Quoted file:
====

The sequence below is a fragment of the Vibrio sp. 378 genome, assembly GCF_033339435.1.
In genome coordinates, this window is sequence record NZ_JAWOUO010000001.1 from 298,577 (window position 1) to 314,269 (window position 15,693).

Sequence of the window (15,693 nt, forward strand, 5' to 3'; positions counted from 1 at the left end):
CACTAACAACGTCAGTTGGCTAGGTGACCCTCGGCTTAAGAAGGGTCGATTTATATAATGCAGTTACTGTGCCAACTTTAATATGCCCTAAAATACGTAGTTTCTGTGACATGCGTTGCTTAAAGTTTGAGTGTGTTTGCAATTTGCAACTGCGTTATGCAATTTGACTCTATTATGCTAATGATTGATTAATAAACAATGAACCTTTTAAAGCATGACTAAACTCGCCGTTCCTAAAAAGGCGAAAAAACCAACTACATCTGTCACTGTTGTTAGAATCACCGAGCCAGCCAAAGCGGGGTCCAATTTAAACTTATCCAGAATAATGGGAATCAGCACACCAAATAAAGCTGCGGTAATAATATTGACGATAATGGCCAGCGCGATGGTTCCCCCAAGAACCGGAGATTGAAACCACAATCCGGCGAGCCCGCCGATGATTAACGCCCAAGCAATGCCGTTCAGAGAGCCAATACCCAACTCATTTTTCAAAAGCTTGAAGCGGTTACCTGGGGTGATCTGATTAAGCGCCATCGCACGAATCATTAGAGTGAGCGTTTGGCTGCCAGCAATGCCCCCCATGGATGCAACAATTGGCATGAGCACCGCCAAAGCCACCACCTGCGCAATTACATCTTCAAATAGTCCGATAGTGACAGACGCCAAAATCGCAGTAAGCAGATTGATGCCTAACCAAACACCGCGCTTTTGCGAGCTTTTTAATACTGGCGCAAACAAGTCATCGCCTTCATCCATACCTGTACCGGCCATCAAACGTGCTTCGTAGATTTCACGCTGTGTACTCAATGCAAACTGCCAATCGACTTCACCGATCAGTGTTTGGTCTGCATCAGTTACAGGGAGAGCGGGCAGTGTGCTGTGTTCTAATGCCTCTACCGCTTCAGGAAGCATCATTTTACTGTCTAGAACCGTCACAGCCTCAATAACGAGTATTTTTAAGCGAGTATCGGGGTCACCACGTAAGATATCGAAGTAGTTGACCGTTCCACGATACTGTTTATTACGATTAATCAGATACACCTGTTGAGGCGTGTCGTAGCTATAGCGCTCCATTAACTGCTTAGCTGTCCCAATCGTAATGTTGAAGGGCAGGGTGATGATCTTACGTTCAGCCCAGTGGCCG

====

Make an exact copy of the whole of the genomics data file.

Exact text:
The sequence below is a fragment of the Vibrio sp. 378 genome, assembly GCF_033339435.1.
In genome coordinates, this window is sequence record NZ_JAWOUO010000001.1 from 298,577 (window position 1) to 314,269 (window position 15,693).

Sequence of the window (15,693 nt, forward strand, 5' to 3'; positions counted from 1 at the left end):
CACTAACAACGTCAGTTGGCTAGGTGACCCTCGGCTTAAGAAGGGTCGATTTATATAATGCAGTTACTGTGCCAACTTTAATATGCCCTAAAATACGTAGTTTCTGTGACATGCGTTGCTTAAAGTTTGAGTGTGTTTGCAATTTGCAACTGCGTTATGCAATTTGACTCTATTATGCTAATGATTGATTAATAAACAATGAACCTTTTAAAGCATGACTAAACTCGCCGTTCCTAAAAAGGCGAAAAAACCAACTACATCTGTCACTGTTGTTAGAATCACCGAGCCAGCCAAAGCGGGGTCCAATTTAAACTTATCCAGAATAATGGGAATCAGCACACCAAATAAAGCTGCGGTAATAATATTGACGATAATGGCCAGCGCGATGGTTCCCCCAAGAACCGGAGATTGAAACCACAATCCGGCGAGCCCGCCGATGATTAACGCCCAAGCAATGCCGTTCAGAGAGCCAATACCCAACTCATTTTTCAAAAGCTTGAAGCGGTTACCTGGGGTGATCTGATTAAGCGCCATCGCACGAATCATTAGAGTGAGCGTTTGGCTGCCAGCAATGCCCCCCATGGATGCAACAATTGGCATGAGCACCGCCAAAGCCACCACCTGCGCAATTACATCTTCAAATAGTCCGATAGTGACAGACGCCAAAATCGCAGTAAGCAGATTGATGCCTAACCAAACACCGCGCTTTTGCGAGCTTTTTAATACTGGCGCAAACAAGTCATCGCCTTCATCCATACCTGTACCGGCCATCAAACGTGCTTCGTAGATTTCACGCTGTGTACTCAATGCAAACTGCCAATCGACTTCACCGATCAGTGTTTGGTCTGCATCAGTTACAGGGAGAGCGGGCAGTGTGCTGTGTTCTAATGCCTCTACCGCTTCAGGAAGCATCATTTTACTGTCTAGAACCGTCACAGCCTCAATAACGAGTATTTTTAAGCGAGTATCGGGGTCACCACGTAAGATATCGAAGTAGTTGACCGTTCCACGATACTGTTTATTACGATTAATCAGATACACCTGTTGAGGCGTGTCGTAGCTATAGCGCTCCATTAACTGCTTAGCTGTCCCAATCGTAATGTTGAAGGGCAGGGTGATGATCTTACGTTCAGCCCAGTGGCCG